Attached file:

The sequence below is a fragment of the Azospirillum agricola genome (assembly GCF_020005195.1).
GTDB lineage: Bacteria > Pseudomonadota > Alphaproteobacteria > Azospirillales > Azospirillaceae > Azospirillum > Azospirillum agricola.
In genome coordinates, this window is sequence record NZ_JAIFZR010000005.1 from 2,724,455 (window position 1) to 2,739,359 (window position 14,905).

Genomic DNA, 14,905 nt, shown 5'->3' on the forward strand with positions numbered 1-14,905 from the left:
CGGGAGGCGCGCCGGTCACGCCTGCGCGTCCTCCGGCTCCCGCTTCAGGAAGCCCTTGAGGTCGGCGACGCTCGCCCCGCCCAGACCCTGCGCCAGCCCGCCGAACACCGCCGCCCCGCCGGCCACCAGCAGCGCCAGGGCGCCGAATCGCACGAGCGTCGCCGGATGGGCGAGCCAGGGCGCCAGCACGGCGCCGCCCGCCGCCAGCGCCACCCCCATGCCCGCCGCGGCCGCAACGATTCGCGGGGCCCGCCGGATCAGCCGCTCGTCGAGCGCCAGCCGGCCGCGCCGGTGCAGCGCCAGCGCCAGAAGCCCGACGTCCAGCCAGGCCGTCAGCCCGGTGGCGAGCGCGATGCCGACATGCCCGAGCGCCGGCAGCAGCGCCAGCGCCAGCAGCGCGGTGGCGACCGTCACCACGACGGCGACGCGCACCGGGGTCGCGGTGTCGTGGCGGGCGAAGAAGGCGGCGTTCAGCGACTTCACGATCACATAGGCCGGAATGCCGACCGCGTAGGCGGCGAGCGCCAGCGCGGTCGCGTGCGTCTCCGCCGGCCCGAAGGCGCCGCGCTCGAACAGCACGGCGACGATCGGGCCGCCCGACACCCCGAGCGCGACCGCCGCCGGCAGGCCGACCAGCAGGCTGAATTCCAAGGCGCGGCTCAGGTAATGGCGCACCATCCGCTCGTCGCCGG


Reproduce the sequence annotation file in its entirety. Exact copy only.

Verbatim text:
The sequence below is a fragment of the Azospirillum agricola genome (assembly GCF_020005195.1).
GTDB lineage: Bacteria > Pseudomonadota > Alphaproteobacteria > Azospirillales > Azospirillaceae > Azospirillum > Azospirillum agricola.
In genome coordinates, this window is sequence record NZ_JAIFZR010000005.1 from 2,724,455 (window position 1) to 2,739,359 (window position 14,905).

Genomic DNA, 14,905 nt, shown 5'->3' on the forward strand with positions numbered 1-14,905 from the left:
CGGGAGGCGCGCCGGTCACGCCTGCGCGTCCTCCGGCTCCCGCTTCAGGAAGCCCTTGAGGTCGGCGACGCTCGCCCCGCCCAGACCCTGCGCCAGCCCGCCGAACACCGCCGCCCCGCCGGCCACCAGCAGCGCCAGGGCGCCGAATCGCACGAGCGTCGCCGGATGGGCGAGCCAGGGCGCCAGCACGGCGCCGCCCGCCGCCAGCGCCACCCCCATGCCCGCCGCGGCCGCAACGATTCGCGGGGCCCGCCGGATCAGCCGCTCGTCGAGCGCCAGCCGGCCGCGCCGGTGCAGCGCCAGCGCCAGAAGCCCGACGTCCAGCCAGGCCGTCAGCCCGGTGGCGAGCGCGATGCCGACATGCCCGAGCGCCGGCAGCAGCGCCAGCGCCAGCAGCGCGGTGGCGACCGTCACCACGACGGCGACGCGCACCGGGGTCGCGGTGTCGTGGCGGGCGAAGAAGGCGGCGTTCAGCGACTTCACGATCACATAGGCCGGAATGCCGACCGCGTAGGCGGCGAGCGCCAGCGCGGTCGCGTGCGTCTCCGCCGGCCCGAAGGCGCCGCGCTCGAACAGCACGGCGACGATCGGGCCGCCCGACACCCCGAGCGCGACCGCCGCCGGCAGGCCGACCAGCAGGCTGAATTCCAAGGCGCGGCTCAGGTAATGGCGCACCATCCGCTCGTCGCCGG